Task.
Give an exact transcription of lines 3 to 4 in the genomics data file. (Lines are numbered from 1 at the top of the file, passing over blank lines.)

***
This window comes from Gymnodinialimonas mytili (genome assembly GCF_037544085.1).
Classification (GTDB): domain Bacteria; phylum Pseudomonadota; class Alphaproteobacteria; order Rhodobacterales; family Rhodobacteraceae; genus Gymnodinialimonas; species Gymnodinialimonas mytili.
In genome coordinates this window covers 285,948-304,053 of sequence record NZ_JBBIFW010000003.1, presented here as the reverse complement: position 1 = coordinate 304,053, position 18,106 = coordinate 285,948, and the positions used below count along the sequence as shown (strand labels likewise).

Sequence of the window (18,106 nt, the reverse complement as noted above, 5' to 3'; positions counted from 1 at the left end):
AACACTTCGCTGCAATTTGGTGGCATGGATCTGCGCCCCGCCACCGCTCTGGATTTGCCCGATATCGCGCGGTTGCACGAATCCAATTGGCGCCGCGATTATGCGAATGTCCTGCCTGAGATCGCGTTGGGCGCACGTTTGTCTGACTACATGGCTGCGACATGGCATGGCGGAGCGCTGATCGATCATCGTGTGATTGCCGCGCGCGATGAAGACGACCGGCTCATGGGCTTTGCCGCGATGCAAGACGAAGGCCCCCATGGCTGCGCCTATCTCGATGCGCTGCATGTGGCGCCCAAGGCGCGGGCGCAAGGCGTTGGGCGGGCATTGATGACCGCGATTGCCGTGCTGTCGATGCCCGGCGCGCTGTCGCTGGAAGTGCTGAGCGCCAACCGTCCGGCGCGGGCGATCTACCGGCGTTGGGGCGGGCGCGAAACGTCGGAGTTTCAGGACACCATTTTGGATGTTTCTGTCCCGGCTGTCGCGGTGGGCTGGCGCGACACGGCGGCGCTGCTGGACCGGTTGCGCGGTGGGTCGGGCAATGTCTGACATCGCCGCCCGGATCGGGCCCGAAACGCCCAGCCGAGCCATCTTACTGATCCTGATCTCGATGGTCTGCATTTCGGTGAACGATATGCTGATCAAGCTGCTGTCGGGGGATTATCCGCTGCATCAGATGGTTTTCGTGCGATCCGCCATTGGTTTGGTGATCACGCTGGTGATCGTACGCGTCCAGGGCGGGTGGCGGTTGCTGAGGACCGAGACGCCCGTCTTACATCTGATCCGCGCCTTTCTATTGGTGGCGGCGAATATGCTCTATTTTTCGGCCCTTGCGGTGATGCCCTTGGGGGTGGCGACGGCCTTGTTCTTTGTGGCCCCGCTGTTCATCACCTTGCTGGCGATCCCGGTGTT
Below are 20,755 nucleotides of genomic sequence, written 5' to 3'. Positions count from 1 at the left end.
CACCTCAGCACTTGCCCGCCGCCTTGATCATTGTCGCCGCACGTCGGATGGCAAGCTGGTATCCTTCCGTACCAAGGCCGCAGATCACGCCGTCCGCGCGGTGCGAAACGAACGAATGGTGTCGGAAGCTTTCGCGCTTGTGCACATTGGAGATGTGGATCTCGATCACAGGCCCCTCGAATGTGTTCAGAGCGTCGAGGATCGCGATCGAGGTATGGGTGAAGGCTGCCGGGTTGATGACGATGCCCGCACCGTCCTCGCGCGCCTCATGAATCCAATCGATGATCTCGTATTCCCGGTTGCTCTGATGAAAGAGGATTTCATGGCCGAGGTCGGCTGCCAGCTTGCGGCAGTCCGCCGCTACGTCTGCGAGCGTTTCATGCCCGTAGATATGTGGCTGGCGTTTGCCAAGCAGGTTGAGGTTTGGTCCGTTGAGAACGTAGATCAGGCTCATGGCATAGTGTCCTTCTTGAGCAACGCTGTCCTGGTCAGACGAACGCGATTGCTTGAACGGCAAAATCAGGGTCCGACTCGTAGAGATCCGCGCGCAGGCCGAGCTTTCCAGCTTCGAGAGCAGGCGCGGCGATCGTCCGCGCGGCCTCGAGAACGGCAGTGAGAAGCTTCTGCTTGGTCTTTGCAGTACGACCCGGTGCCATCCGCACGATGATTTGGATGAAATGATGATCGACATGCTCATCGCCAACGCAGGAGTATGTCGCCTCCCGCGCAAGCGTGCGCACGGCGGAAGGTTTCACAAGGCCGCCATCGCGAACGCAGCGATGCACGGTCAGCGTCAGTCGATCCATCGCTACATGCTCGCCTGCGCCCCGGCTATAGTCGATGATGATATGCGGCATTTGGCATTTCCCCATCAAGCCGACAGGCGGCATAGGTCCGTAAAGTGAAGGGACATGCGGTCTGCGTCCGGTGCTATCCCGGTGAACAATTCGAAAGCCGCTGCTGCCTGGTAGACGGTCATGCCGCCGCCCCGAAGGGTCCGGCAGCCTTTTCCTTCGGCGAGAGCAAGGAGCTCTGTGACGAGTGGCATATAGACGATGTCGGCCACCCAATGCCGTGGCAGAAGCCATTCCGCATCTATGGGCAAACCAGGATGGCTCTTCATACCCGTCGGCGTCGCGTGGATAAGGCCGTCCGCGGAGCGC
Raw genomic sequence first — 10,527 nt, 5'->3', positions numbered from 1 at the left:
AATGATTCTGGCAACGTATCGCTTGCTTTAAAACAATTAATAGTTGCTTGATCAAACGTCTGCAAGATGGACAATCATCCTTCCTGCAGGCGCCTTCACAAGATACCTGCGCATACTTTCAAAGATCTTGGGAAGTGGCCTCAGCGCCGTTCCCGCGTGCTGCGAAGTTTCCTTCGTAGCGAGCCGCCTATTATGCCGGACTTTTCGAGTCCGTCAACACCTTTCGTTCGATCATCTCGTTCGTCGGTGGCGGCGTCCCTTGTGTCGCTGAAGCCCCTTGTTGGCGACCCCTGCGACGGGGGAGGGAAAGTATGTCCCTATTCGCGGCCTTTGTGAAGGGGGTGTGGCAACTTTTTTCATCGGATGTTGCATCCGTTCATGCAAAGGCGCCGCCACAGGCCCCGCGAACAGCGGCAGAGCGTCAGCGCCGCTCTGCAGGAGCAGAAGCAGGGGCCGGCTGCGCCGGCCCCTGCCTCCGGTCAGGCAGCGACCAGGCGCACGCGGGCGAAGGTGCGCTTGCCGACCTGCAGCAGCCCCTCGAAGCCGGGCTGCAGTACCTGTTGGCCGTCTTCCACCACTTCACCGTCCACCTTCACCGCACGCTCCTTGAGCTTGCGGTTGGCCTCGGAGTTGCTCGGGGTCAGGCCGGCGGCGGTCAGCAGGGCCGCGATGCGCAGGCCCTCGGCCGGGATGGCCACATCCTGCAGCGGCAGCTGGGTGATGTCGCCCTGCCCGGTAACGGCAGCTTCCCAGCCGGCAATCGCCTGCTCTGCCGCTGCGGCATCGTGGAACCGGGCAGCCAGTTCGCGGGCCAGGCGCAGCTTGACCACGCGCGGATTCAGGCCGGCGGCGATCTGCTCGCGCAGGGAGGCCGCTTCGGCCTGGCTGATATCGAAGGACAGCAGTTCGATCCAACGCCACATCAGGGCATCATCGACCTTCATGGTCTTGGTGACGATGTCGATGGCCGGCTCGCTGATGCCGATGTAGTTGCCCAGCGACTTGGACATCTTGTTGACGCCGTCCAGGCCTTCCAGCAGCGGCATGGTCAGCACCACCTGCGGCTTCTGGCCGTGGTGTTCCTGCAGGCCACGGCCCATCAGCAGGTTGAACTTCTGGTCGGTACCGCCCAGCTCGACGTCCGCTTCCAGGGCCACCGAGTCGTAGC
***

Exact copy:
In genome coordinates this window covers 285,948-304,053 of sequence record NZ_JBBIFW010000003.1, presented here as the reverse complement: position 1 = coordinate 304,053, position 18,106 = coordinate 285,948, and the positions used below count along the sequence as shown (strand labels likewise).

Sequence of the window (18,106 nt, the reverse complement as noted above, 5' to 3'; positions counted from 1 at the left end):